6. leave a glass of ice water on it over night
Be creative try things out on a small sample piece. May I suggest my favorite a tourch >8-)

Q: did you rip a 1/8 inch or so off the edge of all the boards or did you leave the rounded corner?

Beautiful table! Just wondering where you bought your wood? Thanks for sharing!

We drive a small SUV so getting all the 8 foot boards 15 or so miles to our house was interesting.

Your table is beautiful and I like how you extended the ends of the table.  How did you attach the breadboard ends without the frame underneath?  Thanks, Spencer

Beautiful table. I am preparing to build my own! I have the same question as the gentleman did you attach the breadboard ends without the frame underneath. Thanks, Jodi

Wow, cannot believe this is your first build! Beautiful! I'm about to build a similar (although much smaller) version of this. LOVE the breadboards the way you did them.

That table is stunning! You did a fantastic job. What species of wood did you use?

I think I'm going to have to do something similar. Adding this to my growing list of projects to build. LOL

Did you use 'green' fir wood for this table or kiln dried? If green, did you have a problem with sap leaking, or craking in the wood?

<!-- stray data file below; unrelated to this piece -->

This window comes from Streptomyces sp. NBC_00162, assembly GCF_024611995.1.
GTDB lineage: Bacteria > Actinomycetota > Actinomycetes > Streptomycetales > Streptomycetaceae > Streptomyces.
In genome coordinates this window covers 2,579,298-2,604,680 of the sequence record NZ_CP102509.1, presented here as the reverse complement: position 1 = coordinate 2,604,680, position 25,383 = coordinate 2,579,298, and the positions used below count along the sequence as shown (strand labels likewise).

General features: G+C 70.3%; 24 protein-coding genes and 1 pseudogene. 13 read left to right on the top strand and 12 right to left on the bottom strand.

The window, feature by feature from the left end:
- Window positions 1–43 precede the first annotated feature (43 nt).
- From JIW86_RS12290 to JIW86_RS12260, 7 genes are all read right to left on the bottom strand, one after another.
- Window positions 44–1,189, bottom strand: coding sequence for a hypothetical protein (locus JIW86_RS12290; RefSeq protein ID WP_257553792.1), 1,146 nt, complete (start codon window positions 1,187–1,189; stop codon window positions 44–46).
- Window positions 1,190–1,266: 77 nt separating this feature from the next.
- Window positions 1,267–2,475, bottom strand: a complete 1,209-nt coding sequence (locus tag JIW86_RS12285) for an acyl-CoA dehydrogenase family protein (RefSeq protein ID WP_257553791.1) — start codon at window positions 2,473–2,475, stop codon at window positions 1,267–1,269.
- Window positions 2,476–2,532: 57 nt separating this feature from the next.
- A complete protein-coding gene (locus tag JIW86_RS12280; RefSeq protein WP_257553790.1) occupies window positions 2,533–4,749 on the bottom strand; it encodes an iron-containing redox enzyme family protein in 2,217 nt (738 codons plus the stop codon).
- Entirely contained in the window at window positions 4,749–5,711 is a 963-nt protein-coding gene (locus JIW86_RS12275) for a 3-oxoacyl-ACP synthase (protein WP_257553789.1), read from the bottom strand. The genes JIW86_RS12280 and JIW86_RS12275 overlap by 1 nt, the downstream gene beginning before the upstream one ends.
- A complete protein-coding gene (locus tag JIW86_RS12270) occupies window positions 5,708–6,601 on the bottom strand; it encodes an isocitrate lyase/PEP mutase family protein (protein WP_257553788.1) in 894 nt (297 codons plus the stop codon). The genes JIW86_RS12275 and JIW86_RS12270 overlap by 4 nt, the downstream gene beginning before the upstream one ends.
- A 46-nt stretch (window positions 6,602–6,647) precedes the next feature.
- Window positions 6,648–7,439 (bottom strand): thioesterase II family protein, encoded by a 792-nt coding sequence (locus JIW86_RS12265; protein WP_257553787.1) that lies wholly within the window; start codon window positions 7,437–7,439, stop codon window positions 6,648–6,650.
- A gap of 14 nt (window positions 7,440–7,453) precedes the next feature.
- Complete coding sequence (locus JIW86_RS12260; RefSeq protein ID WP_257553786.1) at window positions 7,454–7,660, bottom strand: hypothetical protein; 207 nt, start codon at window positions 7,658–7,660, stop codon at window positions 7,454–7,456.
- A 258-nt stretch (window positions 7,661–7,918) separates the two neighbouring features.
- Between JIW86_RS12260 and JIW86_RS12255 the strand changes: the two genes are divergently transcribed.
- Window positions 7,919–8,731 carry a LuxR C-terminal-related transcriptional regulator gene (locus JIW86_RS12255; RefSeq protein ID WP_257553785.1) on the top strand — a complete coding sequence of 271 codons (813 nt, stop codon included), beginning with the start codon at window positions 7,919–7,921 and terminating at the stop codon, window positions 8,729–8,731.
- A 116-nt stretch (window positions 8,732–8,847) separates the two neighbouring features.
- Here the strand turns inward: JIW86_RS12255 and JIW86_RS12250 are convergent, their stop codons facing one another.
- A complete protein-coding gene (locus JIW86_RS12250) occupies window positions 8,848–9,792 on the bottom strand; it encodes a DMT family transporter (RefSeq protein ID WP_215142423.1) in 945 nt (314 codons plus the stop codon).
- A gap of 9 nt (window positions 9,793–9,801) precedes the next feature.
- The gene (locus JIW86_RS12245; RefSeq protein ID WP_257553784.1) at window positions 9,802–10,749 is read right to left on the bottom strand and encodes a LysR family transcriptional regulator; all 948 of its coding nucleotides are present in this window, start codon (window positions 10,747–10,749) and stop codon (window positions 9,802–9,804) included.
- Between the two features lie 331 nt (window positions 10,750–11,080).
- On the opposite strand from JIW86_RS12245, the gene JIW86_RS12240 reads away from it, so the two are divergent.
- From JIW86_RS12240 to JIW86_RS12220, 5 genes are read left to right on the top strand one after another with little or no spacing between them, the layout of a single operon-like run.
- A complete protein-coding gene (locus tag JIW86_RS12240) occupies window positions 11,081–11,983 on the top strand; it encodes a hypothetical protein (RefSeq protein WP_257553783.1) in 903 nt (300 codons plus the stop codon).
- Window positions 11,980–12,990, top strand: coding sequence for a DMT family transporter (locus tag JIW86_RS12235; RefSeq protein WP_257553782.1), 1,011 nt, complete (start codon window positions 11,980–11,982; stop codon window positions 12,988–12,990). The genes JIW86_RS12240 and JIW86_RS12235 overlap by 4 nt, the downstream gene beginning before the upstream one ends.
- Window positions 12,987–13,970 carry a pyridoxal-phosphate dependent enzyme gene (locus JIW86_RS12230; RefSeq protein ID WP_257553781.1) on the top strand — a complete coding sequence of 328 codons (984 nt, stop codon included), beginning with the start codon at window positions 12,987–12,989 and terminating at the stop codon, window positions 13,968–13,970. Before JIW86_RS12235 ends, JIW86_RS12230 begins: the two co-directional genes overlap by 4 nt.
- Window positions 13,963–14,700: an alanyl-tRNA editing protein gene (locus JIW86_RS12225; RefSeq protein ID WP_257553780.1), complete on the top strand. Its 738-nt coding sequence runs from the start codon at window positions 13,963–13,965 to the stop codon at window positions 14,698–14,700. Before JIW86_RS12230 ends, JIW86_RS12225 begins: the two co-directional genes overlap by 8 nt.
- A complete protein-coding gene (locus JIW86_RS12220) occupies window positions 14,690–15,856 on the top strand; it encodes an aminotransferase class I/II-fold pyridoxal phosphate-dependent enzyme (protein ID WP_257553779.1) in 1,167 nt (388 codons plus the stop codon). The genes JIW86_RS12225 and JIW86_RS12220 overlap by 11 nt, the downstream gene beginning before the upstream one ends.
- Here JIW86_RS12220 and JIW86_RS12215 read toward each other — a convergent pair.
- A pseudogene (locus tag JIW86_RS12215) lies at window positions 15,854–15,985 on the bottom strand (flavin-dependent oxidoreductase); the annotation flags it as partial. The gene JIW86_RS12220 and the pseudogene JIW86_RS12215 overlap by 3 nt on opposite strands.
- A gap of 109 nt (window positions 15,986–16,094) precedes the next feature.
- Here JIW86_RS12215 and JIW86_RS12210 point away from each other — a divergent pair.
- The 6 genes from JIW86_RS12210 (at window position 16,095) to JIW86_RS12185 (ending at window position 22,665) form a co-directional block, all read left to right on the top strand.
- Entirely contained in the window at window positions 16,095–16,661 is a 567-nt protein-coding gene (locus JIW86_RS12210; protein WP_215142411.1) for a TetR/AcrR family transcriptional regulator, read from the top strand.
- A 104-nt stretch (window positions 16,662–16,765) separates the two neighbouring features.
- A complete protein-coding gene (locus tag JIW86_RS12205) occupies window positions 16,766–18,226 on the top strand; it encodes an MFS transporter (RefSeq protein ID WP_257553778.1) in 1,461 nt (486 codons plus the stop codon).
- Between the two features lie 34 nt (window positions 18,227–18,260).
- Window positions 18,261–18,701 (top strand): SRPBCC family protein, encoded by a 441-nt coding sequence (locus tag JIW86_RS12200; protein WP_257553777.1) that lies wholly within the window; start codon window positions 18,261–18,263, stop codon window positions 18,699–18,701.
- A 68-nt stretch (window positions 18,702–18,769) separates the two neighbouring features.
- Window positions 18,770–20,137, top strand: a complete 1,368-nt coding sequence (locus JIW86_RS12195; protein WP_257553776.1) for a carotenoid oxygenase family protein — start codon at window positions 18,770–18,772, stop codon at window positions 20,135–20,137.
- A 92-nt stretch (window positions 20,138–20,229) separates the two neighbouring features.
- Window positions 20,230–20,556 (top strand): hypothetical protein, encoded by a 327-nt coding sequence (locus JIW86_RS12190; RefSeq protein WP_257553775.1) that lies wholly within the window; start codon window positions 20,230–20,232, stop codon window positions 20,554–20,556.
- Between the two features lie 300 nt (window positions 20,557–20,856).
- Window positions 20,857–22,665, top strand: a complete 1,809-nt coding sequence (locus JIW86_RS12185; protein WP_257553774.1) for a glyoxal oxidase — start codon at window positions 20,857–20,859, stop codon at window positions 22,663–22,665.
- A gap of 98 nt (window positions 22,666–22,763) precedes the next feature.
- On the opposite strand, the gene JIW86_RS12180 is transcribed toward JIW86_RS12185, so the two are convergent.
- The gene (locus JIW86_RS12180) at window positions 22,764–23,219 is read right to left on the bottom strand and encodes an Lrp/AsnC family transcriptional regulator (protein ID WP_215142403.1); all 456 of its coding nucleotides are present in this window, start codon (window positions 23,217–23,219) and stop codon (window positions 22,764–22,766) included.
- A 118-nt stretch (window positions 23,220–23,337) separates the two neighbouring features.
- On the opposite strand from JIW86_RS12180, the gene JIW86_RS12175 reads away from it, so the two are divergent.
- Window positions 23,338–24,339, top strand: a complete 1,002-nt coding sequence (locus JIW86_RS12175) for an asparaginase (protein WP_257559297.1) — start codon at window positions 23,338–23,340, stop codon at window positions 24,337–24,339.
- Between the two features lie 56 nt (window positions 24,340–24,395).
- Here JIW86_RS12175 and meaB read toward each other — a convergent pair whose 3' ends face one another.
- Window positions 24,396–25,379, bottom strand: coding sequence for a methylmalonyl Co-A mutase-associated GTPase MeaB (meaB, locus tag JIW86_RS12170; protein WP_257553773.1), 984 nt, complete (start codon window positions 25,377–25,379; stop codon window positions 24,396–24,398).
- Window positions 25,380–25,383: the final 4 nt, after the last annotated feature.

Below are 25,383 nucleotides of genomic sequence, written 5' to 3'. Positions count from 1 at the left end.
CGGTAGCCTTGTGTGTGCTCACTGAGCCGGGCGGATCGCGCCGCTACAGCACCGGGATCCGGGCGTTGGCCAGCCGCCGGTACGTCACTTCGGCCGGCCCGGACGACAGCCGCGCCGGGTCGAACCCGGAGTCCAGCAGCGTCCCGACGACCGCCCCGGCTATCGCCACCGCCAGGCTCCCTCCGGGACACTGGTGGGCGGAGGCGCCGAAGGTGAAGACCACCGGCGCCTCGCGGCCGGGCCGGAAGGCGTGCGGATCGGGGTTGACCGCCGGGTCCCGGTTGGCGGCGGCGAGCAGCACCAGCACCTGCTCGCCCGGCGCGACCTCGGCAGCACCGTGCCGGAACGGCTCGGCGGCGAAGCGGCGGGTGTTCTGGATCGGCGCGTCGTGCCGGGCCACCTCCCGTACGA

It was the stuff they sell as Home Depot in the construction lumber section which I assume is klin dried. There was no sap, etc. I did have one board that warped a bit after a couple of months that I want to replace (other people don't seem to notice, but I can tell).

I love your table and my husband already has a top ready to go (He started a table 23years ago, we have white pine from a lumber specialty store... we since have changed our minds on the base)I like your base better than the trestle we had planned.
My question is where do I find affordable seating, but good quality?
Thanks so much for sharing your table with the multitude. :)


I found mine on craigslist. In general I only shop at 2nd hand stores for furniture. I like things with a little more character than I can find in my budget new. I also recommend curbside if you're okay with mismatched set. It's not for everyone, but I like it as long as you can find a collection with a similar feel.

Ana has some plans for chairs. Chairs are something of an advanced topic because they need to withstand a lot of stress.

You might also check your local habitat for humanity restore. There's a lot of cool stuff at our local store, furniture included.

Wondering if you could send me the plans for this table? It is beautiful! I have been looking for the perfect table since we moved into our farm house 3.5 years ago! Thanks!

The plans are very similar to Ana's original ones, but I did make a few minor changes. I'd be happy to send you plans with the changes I made. I would need your email address though. :)

Love the table. I live in barn country here in Indiana. I would love to build that table out of century old barn siding and barn beams. You did a remarkable job.